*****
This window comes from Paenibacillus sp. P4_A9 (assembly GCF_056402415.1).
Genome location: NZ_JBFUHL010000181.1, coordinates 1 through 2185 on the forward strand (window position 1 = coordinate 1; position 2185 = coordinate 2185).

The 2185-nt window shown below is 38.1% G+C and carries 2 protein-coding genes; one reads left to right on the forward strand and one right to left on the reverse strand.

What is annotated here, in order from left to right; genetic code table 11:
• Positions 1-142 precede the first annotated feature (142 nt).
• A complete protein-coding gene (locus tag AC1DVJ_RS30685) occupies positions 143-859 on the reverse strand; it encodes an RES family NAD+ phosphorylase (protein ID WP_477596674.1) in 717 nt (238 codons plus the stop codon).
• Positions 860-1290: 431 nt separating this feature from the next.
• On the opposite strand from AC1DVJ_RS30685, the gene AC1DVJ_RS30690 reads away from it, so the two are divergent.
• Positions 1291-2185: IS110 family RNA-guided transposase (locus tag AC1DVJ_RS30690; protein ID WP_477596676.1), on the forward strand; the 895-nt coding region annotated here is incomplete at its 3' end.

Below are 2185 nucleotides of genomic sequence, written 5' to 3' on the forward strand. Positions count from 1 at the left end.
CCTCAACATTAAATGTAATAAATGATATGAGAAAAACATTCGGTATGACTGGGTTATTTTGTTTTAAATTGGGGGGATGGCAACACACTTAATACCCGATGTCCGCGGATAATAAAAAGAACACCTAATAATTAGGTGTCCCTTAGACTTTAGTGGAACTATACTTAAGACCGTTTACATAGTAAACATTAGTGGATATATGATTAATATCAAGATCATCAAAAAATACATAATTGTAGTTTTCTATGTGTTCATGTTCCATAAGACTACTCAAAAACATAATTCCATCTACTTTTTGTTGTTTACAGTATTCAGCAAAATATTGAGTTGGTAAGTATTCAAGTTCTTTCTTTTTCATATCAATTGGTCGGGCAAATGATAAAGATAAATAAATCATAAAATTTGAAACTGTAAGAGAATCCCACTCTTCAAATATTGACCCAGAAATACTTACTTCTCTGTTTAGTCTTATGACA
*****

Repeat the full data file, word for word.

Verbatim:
This window comes from Paenibacillus sp. P4_A9 (assembly GCF_056402415.1).
Genome location: NZ_JBFUHL010000181.1, coordinates 1 through 2185 on the forward strand (window position 1 = coordinate 1; position 2185 = coordinate 2185).

The 2185-nt window shown below is 38.1% G+C and carries 2 protein-coding genes; one reads left to right on the forward strand and one right to left on the reverse strand.

What is annotated here, in order from left to right; genetic code table 11:
• Positions 1-142 precede the first annotated feature (142 nt).
• A complete protein-coding gene (locus tag AC1DVJ_RS30685) occupies positions 143-859 on the reverse strand; it encodes an RES family NAD+ phosphorylase (protein ID WP_477596674.1) in 717 nt (238 codons plus the stop codon).
• Positions 860-1290: 431 nt separating this feature from the next.
• On the opposite strand from AC1DVJ_RS30685, the gene AC1DVJ_RS30690 reads away from it, so the two are divergent.
• Positions 1291-2185: IS110 family RNA-guided transposase (locus tag AC1DVJ_RS30690; protein ID WP_477596676.1), on the forward strand; the 895-nt coding region annotated here is incomplete at its 3' end.

Below are 2185 nucleotides of genomic sequence, written 5' to 3' on the forward strand. Positions count from 1 at the left end.
CCTCAACATTAAATGTAATAAATGATATGAGAAAAACATTCGGTATGACTGGGTTATTTTGTTTTAAATTGGGGGGATGGCAACACACTTAATACCCGATGTCCGCGGATAATAAAAAGAACACCTAATAATTAGGTGTCCCTTAGACTTTAGTGGAACTATACTTAAGACCGTTTACATAGTAAACATTAGTGGATATATGATTAATATCAAGATCATCAAAAAATACATAATTGTAGTTTTCTATGTGTTCATGTTCCATAAGACTACTCAAAAACATAATTCCATCTACTTTTTGTTGTTTACAGTATTCAGCAAAATATTGAGTTGGTAAGTATTCAAGTTCTTTCTTTTTCATATCAATTGGTCGGGCAAATGATAAAGATAAATAAATCATAAAATTTGAAACTGTAAGAGAATCCCACTCTTCAAATATTGACCCAGAAATACTTACTTCTCTGTTTAGTCTTATGACA